Kevin C. Clarke, CCE, JD, is the director of culinary education and professor of culinary arts at The Colorado Mountain College Culinary Institute for the Keystone Resort Apprenticeship.
Chef Clarke was a graduate of the first apprenticeship class and the program will celebrate its 25th anniversary in 2018. He shares some background on the apprenticeship program and its importance to the culinary industry.
What kind of culinary apprenticeship opportunities does Colorado Mountain Colelge offer?
Colorado Mountain College offers a culinary (not pastry) apprenticeship through the Keystone Resort; a member of the Vail Resorts family of resorts. Apprentices spend a six-month rotation in up to six different restaurants and dining facilities, including three fine dining restaurants, the Keystone Resort Conference Center and the restaurants in a full-service hotel.
The apprentice is paired with an associate degree curriculum offered through Colorado Mountain College. Apprentices traditionally work five days a week in their sponsoring restaurant and attend class one day a week.
Who began the apprenticeship program and what year was it established?
The Keystone Resort conducted a feasibility study regarding apprenticeships in 1991. The program was based on the large property apprenticeships operating at the time including the Opryland Hotel, The Broadmoor Hotel and The Greenbrier. The original program director was Chef Doug Schwartz and the program matriculated its first apprenticeship class in 1993. I am a member of the first apprenticeship class and we will celebrate the 25th anniversary of the program in 2018.
How has the apprenticeship program at your school changed over the years?
Apprenticeship is the real culinary world. Because the apprentices work in the real world and not just a classroom setting, the food they produce must reflect the current trends of the industry and not just be a static part of a classroom curriculum.
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Just as restaurants must adapt and change to the current needs of the market, so does the working part of apprenticeship. Relevance is all about providing the apprentices with the tools to produce the food that the Resort guests are expecting. Our chefs are constantly working with the formal curriculum to make sure we are teaching the techniques that will allow our apprentices to succeed. It has not been so much about starting new programs of study, as it is about always evolving.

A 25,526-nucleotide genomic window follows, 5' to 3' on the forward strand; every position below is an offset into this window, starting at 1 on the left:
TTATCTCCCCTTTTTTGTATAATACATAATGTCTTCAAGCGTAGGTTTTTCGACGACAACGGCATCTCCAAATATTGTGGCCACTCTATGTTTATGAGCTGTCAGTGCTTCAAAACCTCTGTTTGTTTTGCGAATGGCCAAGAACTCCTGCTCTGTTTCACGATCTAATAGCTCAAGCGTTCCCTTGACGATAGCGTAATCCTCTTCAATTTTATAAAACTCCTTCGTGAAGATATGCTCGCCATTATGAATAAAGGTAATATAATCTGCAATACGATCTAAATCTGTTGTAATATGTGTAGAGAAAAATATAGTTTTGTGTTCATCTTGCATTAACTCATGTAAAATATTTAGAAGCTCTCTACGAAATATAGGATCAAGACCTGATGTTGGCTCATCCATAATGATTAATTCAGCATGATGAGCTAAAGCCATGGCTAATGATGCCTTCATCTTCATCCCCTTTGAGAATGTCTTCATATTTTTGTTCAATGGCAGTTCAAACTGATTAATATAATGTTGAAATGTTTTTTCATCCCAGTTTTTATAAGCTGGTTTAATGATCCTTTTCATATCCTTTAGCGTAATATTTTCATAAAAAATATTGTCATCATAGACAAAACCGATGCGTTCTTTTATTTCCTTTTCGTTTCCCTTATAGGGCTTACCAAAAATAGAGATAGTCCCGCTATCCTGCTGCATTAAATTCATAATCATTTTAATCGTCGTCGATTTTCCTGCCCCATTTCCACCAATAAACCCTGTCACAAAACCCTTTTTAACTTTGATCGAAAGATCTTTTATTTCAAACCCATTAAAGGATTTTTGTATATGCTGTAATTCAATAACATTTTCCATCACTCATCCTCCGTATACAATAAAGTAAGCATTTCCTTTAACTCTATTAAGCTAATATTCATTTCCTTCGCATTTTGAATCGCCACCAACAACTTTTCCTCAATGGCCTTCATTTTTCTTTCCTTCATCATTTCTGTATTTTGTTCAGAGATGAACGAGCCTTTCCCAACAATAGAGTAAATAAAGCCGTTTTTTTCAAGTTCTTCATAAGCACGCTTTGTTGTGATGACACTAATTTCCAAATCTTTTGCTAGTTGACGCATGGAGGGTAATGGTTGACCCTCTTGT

What do you feel is the future of culinary apprenticeships?
The future of apprenticeships is an interesting question. Obviously there is a lot of interest from the business community, and the Department of Labor, around apprenticeship. If apprenticeship is going to grow, it is up to the chefs in the industry to get the word out about why a formal apprenticeship helps prepare you for the industry.
More importantly, the story needs to be told in a way that the prospective apprentice sees the value in going through an apprenticeship. I would say that the ultimate question for apprenticeship will be whether chefs embrace their former role as the master to the apprentice. If we as chefs accept that role and share our craft, apprenticeship will grow.
What do you feel makes an ACFEF-accredited apprenticeship different from other apprenticeships? What are the benefits of an accredited apprenticeship?
ACFEF-recognized apprenticeships are the only true culinary and baking & pastry apprenticeships in the U.S. The formal apprenticeship curriculum helps ensure that an apprentice has successfully demonstrated a wide variety of culinary competencies that will help them move into almost any segment of the industry.
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The modern ACFEF apprenticeship is a carefully constructed balance of specifically selected skills and minimum hours spent in a variety of kitchen environments to help ensure that the apprentice can move into the industry as a journeyman cook, not just an entry level culinarian.
How does you the apprenticeship program prepare apprentices for ACF certification and why is this important?
All ACFEF-accredited programs have been developed with the goal of producing graduates who can certify at the Certified Sous Chef (CSC) level. In an extremely competitive job market, having the certification, backed up with apprenticeship experience, provides the apprentice with a credential that the industry understands. The hiring industry chef can look at an apprentice graduate, with their CSC certification, and feel comfortable in the level of culinarian that they are hiring. For the apprentice, the CSC certification helps set them on the path of future certification levels, which can only serve to help keep potential career choices available.
For more information on ACFEF apprenticeship programs, fill out the contact form below and someone from the ACF national office will be in touch. Can’t wait? Call us today at (904) 484-0217 or visit our website at www.acfchefs.org/apprenticeship.